ElleAir Ladies Open Sunday: Sakura Yokomine Wins for 1st Time in 2014, Becoming 2nd Golfer in JLPGA History to Break the Billion-Yen Barrier in Career Winnings

Sakura Yokomine’s 23rd career victory on the JLPGA may be one of her sweetest.  Not only was her win at the ElleAir Ladies Open her 1st of 2014, it may well be her last as a JLPGA member–at least for awhile–as she’s one of the favorites at LPGA Q-School’s final stage in early December.  Of course, she can go on to win the final event of the JLPGA season, the Ricoh Cup, next week.  But let’s stay in the present for now!

Yokomine entered the final round 2 shots behind 20-year-old sensation Ai Suzuki, who bounced back from a bogey on the 197-yard par-3 3rd with birdies on the 4th and 6th holes, both short par 4s.  At that point, Suzuki was -17 and led her playing partner, 23-year-old Miki Sakai, by 2 shots; Yokomine, the last member of the final threesome, was one more shot behind.   But around the time that Sakai birdied the 148-yard par-3 7th to pull within one shot of Suzuki, some players from a few groups ahead of them entered the fray.  Rikako Morita, last year’s money-list title-holder, was the 1st to catch Yokomine at -14, as she opened with a bogey-free 33.  Yokomine responded with back-to-back birdies to close out the front 9 and tie Sakai for 2nd at -16, but Morita had already moved to -15 with her 2nd birdie in a row, this one on the long par-4 10th.

But it was a burst by Teresa Lu, which began with an eagle on the short par-5 9th and continued with birdies on the short par-5 11th and the long par-3 13th, that made the final threesome pay attention to what was going on 3 groups ahead of them.  Combined with a pair of early birdies (and her lone bogey of the day on the long par-4 8th), Lu moved from -10 to -15 in the space of 13 holes.  And when Suzuki bogeyed the long par-4 12th to fall back to -16, in a tie for the lead with Sakai and Yokomine, Lu had gone from 6 down to 1 down.  Which was exactly where her playing partner Erina Hara got to when she made her 6th birdie of the day (against only 1 bogey) on the 338-yard par-4 14th, her 3rd in her previous 4 holes.

So with a few holes to play there were 6 golfers who could win this thing.  Lu was the 1st to strike, sprinting past Hara with back-to-back birdies to close out her round and become the leader in the clubhouse at -17.  (Both players dashed the hopes of Na-Ri Lee, who had birdied 7 of her 1st 13 holes to fly to -15 very early in the day, but fallen to earth with a double bogey on 12 and finished at -14.)  Right behind them, Morita followed suit with birdies on the 273-yard par-4 16th and 535-yard par-5 18th to join Lu atop the leaderboard.  And when Yokomine and Sakai both responded with birdies on the 385-yard par-4 15th–Yokomine by making a 30-footer–we had 4 players tied for the lead at -17, 1 shot ahead of Suzuki.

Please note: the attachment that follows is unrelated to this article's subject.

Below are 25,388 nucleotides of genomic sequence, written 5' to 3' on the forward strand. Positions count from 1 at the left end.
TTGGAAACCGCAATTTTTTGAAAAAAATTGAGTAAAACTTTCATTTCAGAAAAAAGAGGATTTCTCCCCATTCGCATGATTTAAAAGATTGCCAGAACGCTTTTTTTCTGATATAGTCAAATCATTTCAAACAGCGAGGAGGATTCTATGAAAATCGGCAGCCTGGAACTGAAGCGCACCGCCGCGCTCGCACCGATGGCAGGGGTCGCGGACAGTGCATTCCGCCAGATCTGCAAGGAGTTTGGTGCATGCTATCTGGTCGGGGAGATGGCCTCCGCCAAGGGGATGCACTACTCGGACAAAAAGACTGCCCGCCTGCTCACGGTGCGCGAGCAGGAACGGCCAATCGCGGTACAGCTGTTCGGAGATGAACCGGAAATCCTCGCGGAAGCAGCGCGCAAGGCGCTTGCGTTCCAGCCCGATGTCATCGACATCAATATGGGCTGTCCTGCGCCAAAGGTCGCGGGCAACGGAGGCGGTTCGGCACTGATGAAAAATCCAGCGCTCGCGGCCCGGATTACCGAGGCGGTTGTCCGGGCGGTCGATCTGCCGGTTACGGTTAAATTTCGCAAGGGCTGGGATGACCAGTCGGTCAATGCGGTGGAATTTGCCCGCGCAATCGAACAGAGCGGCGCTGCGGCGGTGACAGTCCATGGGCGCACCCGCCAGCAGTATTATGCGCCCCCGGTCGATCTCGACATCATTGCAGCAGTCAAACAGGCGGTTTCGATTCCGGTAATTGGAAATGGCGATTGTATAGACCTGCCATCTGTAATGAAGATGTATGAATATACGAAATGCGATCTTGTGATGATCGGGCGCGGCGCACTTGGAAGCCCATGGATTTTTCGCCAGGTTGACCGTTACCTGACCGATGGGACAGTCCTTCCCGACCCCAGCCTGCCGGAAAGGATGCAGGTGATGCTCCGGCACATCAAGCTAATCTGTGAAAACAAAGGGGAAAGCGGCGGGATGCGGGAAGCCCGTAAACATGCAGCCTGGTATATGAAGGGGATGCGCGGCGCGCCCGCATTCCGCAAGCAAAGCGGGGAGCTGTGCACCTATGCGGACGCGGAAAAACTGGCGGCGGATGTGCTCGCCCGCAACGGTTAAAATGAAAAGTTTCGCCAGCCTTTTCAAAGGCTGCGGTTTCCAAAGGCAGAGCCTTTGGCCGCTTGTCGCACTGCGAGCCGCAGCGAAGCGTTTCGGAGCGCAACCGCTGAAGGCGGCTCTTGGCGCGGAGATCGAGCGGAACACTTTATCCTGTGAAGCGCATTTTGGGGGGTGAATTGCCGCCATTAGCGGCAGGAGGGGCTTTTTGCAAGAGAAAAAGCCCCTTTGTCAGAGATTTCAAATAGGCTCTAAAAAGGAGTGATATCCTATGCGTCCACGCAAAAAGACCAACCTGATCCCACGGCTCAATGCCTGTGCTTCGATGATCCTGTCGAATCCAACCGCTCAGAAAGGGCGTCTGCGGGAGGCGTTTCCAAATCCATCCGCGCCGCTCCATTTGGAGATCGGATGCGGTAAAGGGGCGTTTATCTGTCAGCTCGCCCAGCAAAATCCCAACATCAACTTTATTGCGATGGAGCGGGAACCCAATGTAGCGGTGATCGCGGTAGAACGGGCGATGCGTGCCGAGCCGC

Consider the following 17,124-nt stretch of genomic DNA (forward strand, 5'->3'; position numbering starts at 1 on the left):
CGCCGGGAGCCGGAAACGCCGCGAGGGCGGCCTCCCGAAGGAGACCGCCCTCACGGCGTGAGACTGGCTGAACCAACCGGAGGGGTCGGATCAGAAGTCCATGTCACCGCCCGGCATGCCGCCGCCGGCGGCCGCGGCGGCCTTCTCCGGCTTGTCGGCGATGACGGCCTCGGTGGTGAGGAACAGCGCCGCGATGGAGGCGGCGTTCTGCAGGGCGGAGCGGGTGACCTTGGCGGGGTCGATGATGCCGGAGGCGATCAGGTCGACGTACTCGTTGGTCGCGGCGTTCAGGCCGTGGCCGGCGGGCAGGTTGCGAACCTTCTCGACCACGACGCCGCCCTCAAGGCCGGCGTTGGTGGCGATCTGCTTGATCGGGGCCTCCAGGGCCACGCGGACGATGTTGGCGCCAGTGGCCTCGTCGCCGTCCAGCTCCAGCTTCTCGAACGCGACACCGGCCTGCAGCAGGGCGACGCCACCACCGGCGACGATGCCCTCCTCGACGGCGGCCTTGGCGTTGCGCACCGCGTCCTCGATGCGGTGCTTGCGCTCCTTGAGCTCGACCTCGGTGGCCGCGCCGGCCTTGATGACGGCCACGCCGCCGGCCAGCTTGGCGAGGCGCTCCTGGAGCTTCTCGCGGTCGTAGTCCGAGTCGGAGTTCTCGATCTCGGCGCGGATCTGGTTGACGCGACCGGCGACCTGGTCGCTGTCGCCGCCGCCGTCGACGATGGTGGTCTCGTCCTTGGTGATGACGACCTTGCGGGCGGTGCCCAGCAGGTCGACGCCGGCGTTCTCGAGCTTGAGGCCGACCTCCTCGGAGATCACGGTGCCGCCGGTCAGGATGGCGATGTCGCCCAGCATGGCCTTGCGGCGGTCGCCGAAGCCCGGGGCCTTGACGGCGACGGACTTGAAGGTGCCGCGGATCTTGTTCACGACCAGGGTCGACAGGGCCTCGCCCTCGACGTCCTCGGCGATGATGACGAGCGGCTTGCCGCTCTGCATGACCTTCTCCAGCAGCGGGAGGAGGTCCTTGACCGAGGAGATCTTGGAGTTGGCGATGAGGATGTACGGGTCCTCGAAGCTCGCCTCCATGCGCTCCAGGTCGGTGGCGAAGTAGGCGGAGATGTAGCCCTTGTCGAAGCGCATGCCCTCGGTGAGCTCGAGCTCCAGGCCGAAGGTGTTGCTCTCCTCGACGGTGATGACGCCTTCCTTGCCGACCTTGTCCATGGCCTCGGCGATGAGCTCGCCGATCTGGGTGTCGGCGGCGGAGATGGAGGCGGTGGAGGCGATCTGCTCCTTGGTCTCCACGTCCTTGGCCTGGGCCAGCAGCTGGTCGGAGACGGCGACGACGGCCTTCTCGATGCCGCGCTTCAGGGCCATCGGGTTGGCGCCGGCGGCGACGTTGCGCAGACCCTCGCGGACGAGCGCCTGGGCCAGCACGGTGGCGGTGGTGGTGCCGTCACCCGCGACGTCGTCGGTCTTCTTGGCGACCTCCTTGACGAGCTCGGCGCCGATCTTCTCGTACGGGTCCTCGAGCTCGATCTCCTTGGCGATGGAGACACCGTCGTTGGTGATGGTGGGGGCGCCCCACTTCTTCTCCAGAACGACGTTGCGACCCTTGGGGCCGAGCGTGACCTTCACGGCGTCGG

The tiny 16th hole proved to be the difference-maker, as Yokomine birdied it, Sakai doubled it, and Suzuki parred it.  When Yokomine parred out and Sakai finished bogey-birdie to tie Hara at -15, that meant that Suzuki needed to birdie out to force a playoff.  In the end, her walkoff birdie secured her a tie for 2nd place with Lu and Morita.  Yokomine’s bogey-free 68 proved just good enough to beat Lu’s 65, Morita’s 66, and Suzuki’s 71.

What’s more, Yokomine’s victory pushed her past the billion-yen mark in career winnings.  Yokomine joins Yuri Fudoh as the only 2 golfers in JLPGA history to accomplish that amazing feat.  Speaking of amazing feats, Sun-Ju Ahn’s top-10 finish was enough to secure her 3rd money-list title on the JLPGA.  This one was the hardest for her, as she played through severe pain in her right wrist since the last week of October to hold off Bo-Mee Lee and Ji-Yai Shin.

So congratulations to Yokomine and Ahn.  Here’s how the JLPGA money list looks heading into the Ricoh Cup:

1. Sun-Ju Ahn ¥152.56M
2. Bo-Mee Lee ¥118.58M
3. Ji-Yai Shin ¥100.44M
4. Teresa Lu ¥98.17M
5. Misuzu Narita ¥95.23M
6. Miki Sakai ¥91.90M
7. Shiho Oyama ¥79.29M
8. Na-Ri Lee ¥77.45M
9. Erina Hara ¥74.96M
10. Momoko Ueda ¥70.60M
11. Ayaka Watanabe ¥65.72M
12. Ai Suzuki ¥59.97M
13. Esther Lee ¥59.01M
14. Sakura Yokomine ¥57.89M
15. Rikako Morita ¥55.18M
16. Onnarin Sattayabanphot ¥54.80M